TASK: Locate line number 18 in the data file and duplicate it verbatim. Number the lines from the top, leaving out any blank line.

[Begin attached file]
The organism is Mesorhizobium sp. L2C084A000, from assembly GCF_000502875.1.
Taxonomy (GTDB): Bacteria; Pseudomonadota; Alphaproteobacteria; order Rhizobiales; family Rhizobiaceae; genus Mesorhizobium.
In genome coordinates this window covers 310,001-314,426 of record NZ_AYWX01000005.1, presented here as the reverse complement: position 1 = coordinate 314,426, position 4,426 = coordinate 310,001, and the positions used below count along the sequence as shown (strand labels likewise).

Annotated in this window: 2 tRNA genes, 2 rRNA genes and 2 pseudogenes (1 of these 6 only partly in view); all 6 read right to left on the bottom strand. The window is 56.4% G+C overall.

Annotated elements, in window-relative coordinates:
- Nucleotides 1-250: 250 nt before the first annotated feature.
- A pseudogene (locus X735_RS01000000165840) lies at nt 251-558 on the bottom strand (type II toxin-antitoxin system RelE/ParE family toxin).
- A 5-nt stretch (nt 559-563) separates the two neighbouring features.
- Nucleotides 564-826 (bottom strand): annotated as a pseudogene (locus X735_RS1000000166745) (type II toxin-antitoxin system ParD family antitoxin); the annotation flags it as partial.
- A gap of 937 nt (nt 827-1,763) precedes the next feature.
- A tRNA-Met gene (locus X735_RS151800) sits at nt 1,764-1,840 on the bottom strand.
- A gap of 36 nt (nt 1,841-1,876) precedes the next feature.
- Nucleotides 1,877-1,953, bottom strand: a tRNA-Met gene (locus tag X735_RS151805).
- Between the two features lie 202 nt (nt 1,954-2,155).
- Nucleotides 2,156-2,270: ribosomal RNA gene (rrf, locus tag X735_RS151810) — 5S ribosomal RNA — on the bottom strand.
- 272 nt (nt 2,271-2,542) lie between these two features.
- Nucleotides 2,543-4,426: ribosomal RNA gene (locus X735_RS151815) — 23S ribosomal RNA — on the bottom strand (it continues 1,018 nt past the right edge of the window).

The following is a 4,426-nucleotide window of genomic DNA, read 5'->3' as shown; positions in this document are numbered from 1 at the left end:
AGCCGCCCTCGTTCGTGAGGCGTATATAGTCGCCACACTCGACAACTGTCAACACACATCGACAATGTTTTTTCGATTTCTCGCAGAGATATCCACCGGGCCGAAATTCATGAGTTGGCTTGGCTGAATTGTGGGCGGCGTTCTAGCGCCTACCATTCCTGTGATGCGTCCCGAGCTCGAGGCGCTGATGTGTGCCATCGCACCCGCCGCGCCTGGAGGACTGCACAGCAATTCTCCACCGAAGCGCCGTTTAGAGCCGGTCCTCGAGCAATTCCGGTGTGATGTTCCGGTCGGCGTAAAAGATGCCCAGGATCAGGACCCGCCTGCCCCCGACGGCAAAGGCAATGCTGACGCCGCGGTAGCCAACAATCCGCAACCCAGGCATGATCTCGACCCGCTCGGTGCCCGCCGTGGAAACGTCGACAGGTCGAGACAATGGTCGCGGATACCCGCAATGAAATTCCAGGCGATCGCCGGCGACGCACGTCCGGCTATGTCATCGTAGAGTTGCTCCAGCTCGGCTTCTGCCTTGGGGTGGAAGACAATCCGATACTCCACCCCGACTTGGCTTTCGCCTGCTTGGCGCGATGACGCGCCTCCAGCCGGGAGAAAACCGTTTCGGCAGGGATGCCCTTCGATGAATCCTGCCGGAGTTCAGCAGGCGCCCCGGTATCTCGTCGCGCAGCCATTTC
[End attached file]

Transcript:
The following is a 4,426-nucleotide window of genomic DNA, read 5'->3' as shown; positions in this document are numbered from 1 at the left end: